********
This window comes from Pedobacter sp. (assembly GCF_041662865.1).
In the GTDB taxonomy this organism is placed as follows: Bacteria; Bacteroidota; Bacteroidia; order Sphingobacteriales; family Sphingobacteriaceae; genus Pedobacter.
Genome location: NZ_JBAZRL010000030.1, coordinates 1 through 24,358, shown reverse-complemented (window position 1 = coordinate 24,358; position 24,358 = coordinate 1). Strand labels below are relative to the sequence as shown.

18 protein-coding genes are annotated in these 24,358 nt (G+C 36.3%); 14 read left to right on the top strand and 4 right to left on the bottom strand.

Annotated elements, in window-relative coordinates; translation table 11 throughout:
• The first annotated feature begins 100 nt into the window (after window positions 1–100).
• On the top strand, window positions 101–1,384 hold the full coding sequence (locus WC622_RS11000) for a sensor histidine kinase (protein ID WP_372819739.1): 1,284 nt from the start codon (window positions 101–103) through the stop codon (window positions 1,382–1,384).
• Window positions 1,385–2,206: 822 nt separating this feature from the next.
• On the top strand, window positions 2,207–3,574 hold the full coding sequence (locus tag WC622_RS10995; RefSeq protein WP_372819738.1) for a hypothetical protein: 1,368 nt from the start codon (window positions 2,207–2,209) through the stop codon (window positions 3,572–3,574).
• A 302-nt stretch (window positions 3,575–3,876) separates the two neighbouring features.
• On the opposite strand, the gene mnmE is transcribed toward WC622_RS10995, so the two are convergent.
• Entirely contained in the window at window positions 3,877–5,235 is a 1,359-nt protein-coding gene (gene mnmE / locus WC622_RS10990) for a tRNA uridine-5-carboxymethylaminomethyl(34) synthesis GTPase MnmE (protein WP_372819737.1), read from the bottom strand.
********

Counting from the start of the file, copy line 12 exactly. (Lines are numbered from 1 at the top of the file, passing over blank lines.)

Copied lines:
• Entirely contained in the window at window positions 3,877–5,235 is a 1,359-nt protein-coding gene (gene mnmE / locus WC622_RS10990) for a tRNA uridine-5-carboxymethylaminomethyl(34) synthesis GTPase MnmE (protein WP_372819737.1), read from the bottom strand.